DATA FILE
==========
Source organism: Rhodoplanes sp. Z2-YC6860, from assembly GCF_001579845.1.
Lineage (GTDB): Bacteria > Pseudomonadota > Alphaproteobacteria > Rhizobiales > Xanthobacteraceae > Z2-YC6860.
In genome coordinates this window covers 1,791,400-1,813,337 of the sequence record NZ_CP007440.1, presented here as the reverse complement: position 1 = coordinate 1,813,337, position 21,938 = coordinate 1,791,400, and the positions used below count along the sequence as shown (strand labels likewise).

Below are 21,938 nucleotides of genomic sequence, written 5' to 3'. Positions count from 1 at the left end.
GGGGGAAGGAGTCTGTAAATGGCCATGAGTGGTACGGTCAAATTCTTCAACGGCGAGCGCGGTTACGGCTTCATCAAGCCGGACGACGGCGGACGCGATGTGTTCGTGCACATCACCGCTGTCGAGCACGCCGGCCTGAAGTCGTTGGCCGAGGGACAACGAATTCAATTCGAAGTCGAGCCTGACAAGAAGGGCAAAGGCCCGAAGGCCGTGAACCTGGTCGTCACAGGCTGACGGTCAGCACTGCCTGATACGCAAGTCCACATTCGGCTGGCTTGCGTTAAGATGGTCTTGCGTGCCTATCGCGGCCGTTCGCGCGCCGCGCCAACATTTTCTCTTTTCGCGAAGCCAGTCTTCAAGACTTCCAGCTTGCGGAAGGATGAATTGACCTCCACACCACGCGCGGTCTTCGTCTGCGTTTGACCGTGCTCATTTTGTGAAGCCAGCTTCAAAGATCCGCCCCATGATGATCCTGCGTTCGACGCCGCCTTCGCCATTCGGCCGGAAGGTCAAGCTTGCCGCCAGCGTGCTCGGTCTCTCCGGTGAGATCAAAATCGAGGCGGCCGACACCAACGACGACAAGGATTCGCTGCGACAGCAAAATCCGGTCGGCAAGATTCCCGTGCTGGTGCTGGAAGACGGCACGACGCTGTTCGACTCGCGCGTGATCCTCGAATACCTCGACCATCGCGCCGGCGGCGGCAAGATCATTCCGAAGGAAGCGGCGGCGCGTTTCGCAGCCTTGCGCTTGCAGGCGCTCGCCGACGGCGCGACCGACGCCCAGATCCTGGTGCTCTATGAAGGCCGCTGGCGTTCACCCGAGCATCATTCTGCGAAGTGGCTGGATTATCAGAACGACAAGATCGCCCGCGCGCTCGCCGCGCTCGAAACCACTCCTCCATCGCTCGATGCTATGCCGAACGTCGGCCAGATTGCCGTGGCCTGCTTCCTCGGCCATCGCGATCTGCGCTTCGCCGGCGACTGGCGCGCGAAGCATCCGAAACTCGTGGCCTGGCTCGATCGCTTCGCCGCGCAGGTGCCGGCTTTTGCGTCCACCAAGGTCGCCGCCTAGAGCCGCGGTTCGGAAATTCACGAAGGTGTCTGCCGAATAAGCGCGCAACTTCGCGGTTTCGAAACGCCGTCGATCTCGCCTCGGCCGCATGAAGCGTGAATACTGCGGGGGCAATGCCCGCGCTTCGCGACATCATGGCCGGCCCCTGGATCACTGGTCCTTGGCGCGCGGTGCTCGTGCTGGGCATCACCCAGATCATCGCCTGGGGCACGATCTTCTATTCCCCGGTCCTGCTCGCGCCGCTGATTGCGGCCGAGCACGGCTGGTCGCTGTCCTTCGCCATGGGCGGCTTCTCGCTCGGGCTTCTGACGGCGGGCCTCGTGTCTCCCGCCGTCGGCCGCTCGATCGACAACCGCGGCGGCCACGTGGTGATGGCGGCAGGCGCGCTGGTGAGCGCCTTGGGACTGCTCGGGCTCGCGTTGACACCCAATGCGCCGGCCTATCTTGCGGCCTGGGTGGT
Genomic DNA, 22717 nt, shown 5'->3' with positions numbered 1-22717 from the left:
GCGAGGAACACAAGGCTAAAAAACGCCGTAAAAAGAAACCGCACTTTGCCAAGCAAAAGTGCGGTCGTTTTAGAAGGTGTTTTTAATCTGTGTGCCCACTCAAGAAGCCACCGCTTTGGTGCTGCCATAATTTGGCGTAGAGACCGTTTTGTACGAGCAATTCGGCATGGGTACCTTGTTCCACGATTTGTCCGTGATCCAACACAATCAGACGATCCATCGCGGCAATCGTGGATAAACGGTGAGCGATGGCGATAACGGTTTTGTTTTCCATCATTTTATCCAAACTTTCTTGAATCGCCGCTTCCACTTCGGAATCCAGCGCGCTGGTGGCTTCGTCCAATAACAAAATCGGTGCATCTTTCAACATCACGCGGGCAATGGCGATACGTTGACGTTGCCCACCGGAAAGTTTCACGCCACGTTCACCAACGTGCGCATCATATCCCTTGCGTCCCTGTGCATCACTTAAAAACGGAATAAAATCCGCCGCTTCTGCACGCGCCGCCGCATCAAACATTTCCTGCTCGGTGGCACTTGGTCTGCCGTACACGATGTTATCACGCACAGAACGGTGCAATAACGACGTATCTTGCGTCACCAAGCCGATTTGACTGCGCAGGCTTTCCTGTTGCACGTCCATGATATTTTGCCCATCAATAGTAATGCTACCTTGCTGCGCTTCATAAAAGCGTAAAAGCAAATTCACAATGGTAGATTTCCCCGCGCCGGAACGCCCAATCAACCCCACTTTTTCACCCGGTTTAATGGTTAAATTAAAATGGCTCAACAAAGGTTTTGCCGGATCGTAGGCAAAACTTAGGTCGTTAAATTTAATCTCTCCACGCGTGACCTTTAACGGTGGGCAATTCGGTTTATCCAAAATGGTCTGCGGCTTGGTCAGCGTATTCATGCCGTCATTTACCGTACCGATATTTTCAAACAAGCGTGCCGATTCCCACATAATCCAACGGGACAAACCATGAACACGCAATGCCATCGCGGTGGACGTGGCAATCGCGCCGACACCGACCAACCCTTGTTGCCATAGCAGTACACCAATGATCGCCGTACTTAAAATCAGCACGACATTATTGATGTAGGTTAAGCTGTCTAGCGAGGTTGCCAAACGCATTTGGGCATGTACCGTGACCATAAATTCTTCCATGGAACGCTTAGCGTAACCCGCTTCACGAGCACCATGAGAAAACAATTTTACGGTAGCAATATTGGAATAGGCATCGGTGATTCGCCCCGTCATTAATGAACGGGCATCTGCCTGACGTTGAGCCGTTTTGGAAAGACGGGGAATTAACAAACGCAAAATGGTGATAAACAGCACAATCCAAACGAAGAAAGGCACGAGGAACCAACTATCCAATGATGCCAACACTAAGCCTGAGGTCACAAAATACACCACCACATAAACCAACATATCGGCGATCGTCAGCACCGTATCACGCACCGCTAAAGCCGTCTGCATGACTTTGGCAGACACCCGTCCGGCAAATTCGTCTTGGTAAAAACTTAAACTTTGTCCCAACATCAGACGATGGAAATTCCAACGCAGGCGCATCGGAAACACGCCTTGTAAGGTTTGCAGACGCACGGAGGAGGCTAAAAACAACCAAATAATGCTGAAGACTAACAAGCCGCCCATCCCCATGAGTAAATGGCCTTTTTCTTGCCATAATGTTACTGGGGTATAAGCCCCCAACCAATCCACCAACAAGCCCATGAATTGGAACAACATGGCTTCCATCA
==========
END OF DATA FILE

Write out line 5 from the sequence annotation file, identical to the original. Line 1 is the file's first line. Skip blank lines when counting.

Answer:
GGGGGAAGGAGTCTGTAAATGGCCATGAGTGGTACGGTCAAATTCTTCAACGGCGAGCGCGGTTACGGCTTCATCAAGCCGGACGACGGCGGACGCGATGTGTTCGTGCACATCACCGCTGTCGAGCACGCCGGCCTGAAGTCGTTGGCCGAGGGACAACGAATTCAATTCGAAGTCGAGCCTGACAAGAAGGGCAAAGGCCCGAAGGCCGTGAACCTGGTCGTCACAGGCTGACGGTCAGCACTGCCTGATACGCAAGTCCACATTCGGCTGGCTTGCGTTAAGATGGTCTTGCGTGCCTATCGCGGCCGTTCGCGCGCCGCGCCAACATTTTCTCTTTTCGCGAAGCCAGTCTTCAAGACTTCCAGCTTGCGGAAGGATGAATTGACCTCCACACCACGCGCGGTCTTCGTCTGCGTTTGACCGTGCTCATTTTGTGAAGCCAGCTTCAAAGATCCGCCCCATGATGATCCTGCGTTCGACGCCGCCTTCGCCATTCGGCCGGAAGGTCAAGCTTGCCGCCAGCGTGCTCGGTCTCTCCGGTGAGATCAAAATCGAGGCGGCCGACACCAACGACGACAAGGATTCGCTGCGACAGCAAAATCCGGTCGGCAAGATTCCCGTGCTGGTGCTGGAAGACGGCACGACGCTGTTCGACTCGCGCGTGATCCTCGAATACCTCGACCATCGCGCCGGCGGCGGCAAGATCATTCCGAAGGAAGCGGCGGCGCGTTTCGCAGCCTTGCGCTTGCAGGCGCTCGCCGACGGCGCGACCGACGCCCAGATCCTGGTGCTCTATGAAGGCCGCTGGCGTTCACCCGAGCATCATTCTGCGAAGTGGCTGGATTATCAGAACGACAAGATCGCCCGCGCGCTCGCCGCGCTCGAAACCACTCCTCCATCGCTCGATGCTATGCCGAACGTCGGCCAGATTGCCGTGGCCTGCTTCCTCGGCCATCGCGATCTGCGCTTCGCCGGCGACTGGCGCGCGAAGCATCCGAAACTCGTGGCCTGGCTCGATCGCTTCGCCGCGCAGGTGCCGGCTTTTGCGTCCACCAAGGTCGCCGCCTAGAGCCGCGGTTCGGAAATTCACGAAGGTGTCTGCCGAATAAGCGCGCAACTTCGCGGTTTCGAAACGCCGTCGATCTCGCCTCGGCCGCATGAAGCGTGAATACTGCGGGGGCAATGCCCGCGCTTCGCGACATCATGGCCGGCCCCTGGATCACTGGTCCTTGGCGCGCGGTGCTCGTGCTGGGCATCACCCAGATCATCGCCTGGGGCACGATCTTCTATTCCCCGGTCCTGCTCGCGCCGCTGATTGCGGCCGAGCACGGCTGGTCGCTGTCCTTCGCCATGGGCGGCTTCTCGCTCGGGCTTCTGACGGCGGGCCTCGTGTCTCCCGCCGTCGGCCGCTCGATCGACAACCGCGGCGGCCACGTGGTGATGGCGGCAGGCGCGCTGGTGAGCGCCTTGGGACTGCTCGGGCTCGCGTTGACACCCAATGCGCCGGCCTATCTTGCGGCCTGGGTGGT